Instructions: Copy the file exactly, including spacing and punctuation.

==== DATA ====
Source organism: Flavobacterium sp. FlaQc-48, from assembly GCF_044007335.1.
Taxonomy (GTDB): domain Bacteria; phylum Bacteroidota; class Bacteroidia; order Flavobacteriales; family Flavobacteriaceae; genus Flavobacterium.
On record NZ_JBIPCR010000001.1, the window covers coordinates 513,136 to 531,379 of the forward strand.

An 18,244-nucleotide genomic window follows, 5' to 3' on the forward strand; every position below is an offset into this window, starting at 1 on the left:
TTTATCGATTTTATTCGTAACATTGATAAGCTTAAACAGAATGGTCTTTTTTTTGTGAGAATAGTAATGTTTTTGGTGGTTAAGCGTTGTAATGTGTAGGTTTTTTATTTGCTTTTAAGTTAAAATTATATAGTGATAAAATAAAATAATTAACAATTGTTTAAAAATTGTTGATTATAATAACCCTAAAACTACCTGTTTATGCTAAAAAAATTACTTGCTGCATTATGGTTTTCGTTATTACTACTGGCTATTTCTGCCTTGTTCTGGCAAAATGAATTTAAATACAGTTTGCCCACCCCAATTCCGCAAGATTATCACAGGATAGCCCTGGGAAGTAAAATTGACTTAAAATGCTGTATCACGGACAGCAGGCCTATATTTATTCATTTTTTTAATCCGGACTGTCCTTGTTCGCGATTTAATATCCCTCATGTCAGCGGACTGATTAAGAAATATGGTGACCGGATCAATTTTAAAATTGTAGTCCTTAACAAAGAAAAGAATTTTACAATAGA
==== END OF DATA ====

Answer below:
Source organism: Flavobacterium sp. FlaQc-48, from assembly GCF_044007335.1.
Taxonomy (GTDB): domain Bacteria; phylum Bacteroidota; class Bacteroidia; order Flavobacteriales; family Flavobacteriaceae; genus Flavobacterium.
On record NZ_JBIPCR010000001.1, the window covers coordinates 513,136 to 531,379 of the forward strand.

An 18,244-nucleotide genomic window follows, 5' to 3' on the forward strand; every position below is an offset into this window, starting at 1 on the left:
TTTATCGATTTTATTCGTAACATTGATAAGCTTAAACAGAATGGTCTTTTTTTTGTGAGAATAGTAATGTTTTTGGTGGTTAAGCGTTGTAATGTGTAGGTTTTTTATTTGCTTTTAAGTTAAAATTATATAGTGATAAAATAAAATAATTAACAATTGTTTAAAAATTGTTGATTATAATAACCCTAAAACTACCTGTTTATGCTAAAAAAATTACTTGCTGCATTATGGTTTTCGTTATTACTACTGGCTATTTCTGCCTTGTTCTGGCAAAATGAATTTAAATACAGTTTGCCCACCCCAATTCCGCAAGATTATCACAGGATAGCCCTGGGAAGTAAAATTGACTTAAAATGCTGTATCACGGACAGCAGGCCTATATTTATTCATTTTTTTAATCCGGACTGTCCTTGTTCGCGATTTAATATCCCTCATGTCAGCGGACTGATTAAGAAATATGGTGACCGGATCAATTTTAAAATTGTAGTCCTTAACAAAGAAAAGAATTTTACAATAGA